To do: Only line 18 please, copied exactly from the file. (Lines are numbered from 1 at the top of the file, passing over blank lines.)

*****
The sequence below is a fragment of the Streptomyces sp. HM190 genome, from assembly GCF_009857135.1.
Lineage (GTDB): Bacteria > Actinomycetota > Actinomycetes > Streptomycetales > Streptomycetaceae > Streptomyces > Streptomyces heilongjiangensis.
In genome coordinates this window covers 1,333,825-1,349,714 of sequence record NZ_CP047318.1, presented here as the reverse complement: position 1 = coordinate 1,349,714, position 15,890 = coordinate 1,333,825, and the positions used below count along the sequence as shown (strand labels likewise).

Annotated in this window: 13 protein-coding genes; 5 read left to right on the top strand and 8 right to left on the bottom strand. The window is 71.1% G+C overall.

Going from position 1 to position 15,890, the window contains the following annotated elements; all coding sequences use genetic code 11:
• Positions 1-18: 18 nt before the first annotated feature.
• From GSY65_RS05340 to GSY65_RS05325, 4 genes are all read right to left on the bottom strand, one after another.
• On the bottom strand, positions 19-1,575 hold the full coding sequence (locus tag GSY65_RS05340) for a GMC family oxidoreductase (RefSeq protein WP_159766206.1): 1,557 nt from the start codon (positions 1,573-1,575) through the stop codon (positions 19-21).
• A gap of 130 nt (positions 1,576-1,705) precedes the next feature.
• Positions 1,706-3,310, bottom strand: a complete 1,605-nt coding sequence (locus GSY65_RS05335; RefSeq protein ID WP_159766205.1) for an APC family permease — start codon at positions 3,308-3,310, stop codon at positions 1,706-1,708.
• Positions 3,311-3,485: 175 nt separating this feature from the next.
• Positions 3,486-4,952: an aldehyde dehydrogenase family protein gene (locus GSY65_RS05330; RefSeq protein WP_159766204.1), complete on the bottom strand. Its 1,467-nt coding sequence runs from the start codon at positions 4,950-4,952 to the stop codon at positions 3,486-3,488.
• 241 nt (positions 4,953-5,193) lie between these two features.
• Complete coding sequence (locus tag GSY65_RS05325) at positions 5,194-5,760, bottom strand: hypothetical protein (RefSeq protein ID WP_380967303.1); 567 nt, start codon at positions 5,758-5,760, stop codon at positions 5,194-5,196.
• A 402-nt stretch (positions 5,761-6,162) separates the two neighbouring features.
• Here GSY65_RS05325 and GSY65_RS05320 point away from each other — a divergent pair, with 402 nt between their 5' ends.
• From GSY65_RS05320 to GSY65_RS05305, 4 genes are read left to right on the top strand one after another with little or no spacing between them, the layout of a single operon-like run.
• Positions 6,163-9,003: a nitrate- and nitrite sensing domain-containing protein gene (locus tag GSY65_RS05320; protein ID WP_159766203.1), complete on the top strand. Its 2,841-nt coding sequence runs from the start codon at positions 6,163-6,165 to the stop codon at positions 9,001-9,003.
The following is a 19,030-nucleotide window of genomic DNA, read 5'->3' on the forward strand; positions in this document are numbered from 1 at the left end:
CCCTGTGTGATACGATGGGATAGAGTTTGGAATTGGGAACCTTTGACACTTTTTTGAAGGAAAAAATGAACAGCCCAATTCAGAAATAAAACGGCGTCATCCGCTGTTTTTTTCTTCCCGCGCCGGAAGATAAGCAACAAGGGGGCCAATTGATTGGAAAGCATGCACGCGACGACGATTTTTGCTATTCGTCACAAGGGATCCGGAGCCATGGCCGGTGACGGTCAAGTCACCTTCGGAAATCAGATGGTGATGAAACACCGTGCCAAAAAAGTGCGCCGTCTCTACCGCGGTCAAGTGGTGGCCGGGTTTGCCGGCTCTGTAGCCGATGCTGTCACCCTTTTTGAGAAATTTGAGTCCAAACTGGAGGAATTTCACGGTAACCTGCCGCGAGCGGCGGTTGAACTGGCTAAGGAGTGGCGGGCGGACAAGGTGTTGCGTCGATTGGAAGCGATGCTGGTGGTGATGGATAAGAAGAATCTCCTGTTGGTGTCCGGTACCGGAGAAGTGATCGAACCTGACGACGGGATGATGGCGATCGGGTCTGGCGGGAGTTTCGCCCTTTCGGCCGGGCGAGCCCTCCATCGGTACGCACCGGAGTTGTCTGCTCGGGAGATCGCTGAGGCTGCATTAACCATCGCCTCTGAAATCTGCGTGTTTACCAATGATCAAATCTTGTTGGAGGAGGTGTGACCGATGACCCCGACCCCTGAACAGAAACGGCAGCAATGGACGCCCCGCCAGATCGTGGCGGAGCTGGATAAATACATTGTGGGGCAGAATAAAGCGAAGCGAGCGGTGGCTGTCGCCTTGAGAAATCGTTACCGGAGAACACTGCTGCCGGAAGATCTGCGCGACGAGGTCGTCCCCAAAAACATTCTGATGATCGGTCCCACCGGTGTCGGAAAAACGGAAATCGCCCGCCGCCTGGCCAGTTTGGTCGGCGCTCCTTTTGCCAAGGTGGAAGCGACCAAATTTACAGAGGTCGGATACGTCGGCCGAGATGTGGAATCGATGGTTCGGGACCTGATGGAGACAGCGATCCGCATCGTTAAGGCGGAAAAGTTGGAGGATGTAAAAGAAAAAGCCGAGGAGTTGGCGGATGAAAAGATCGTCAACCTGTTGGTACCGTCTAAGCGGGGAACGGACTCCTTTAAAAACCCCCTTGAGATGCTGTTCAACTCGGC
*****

• Positions 6,163-9,003: a nitrate- and nitrite sensing domain-containing protein gene (locus tag GSY65_RS05320; protein ID WP_159766203.1), complete on the top strand. Its 2,841-nt coding sequence runs from the start codon at positions 6,163-6,165 to the stop codon at positions 9,001-9,003.